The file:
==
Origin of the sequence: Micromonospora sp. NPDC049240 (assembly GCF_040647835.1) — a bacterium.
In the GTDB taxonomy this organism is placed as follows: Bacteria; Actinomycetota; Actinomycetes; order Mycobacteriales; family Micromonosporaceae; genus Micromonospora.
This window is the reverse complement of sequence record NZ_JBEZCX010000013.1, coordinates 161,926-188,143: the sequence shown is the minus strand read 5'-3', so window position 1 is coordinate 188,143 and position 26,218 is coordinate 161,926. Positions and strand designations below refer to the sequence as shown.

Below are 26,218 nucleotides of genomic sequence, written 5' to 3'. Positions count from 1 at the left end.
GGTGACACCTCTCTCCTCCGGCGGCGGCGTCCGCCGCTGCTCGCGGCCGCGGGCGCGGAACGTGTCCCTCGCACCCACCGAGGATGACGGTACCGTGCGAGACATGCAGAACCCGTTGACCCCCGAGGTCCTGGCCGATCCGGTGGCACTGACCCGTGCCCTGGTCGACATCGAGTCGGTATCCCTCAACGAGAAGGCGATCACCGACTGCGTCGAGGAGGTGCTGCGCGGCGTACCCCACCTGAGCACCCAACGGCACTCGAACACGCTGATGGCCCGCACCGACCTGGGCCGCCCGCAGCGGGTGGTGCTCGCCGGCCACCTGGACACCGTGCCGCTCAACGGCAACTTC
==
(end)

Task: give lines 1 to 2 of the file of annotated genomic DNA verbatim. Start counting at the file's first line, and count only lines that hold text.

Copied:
Origin of the sequence: Micromonospora sp. NPDC049240 (assembly GCF_040647835.1) — a bacterium.
In the GTDB taxonomy this organism is placed as follows: Bacteria; Actinomycetota; Actinomycetes; order Mycobacteriales; family Micromonosporaceae; genus Micromonospora.